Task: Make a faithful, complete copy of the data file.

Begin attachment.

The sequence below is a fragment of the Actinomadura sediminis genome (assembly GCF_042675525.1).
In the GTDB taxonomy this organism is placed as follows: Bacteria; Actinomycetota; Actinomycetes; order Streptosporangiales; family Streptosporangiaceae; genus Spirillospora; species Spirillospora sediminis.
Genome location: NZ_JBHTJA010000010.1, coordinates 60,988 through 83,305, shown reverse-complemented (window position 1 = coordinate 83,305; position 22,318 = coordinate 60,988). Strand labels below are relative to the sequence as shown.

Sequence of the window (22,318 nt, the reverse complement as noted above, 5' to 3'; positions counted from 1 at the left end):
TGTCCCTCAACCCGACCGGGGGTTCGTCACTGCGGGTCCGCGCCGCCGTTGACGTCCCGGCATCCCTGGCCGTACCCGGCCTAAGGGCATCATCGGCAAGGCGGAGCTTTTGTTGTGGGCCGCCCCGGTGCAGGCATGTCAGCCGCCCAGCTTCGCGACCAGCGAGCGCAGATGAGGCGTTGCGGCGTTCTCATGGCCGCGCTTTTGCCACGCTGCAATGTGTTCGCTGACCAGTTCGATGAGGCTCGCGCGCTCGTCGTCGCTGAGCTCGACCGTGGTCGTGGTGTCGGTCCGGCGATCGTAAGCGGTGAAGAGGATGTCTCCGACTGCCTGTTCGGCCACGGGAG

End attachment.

The sequence below is a fragment of the Actinomadura sediminis genome (assembly GCF_042675525.1).
In the GTDB taxonomy this organism is placed as follows: Bacteria; Actinomycetota; Actinomycetes; order Streptosporangiales; family Streptosporangiaceae; genus Spirillospora; species Spirillospora sediminis.
Genome location: NZ_JBHTJA010000010.1, coordinates 60,988 through 83,305, shown reverse-complemented (window position 1 = coordinate 83,305; position 22,318 = coordinate 60,988). Strand labels below are relative to the sequence as shown.

Sequence of the window (22,318 nt, the reverse complement as noted above, 5' to 3'; positions counted from 1 at the left end):
TGTCCCTCAACCCGACCGGGGGTTCGTCACTGCGGGTCCGCGCCGCCGTTGACGTCCCGGCATCCCTGGCCGTACCCGGCCTAAGGGCATCATCGGCAAGGCGGAGCTTTTGTTGTGGGCCGCCCCGGTGCAGGCATGTCAGCCGCCCAGCTTCGCGACCAGCGAGCGCAGATGAGGCGTTGCGGCGTTCTCATGGCCGCGCTTTTGCCACGCTGCAATGTGTTCGCTGACCAGTTCGATGAGGCTCGCGCGCTCGTCGTCGCTGAGCTCGACCGTGGTCGTGGTGTCGGTCCGGCGATCGTAAGCGGTGAAGAGGATGTCTCCGACTGCCTGTTCGGCCACGGGAG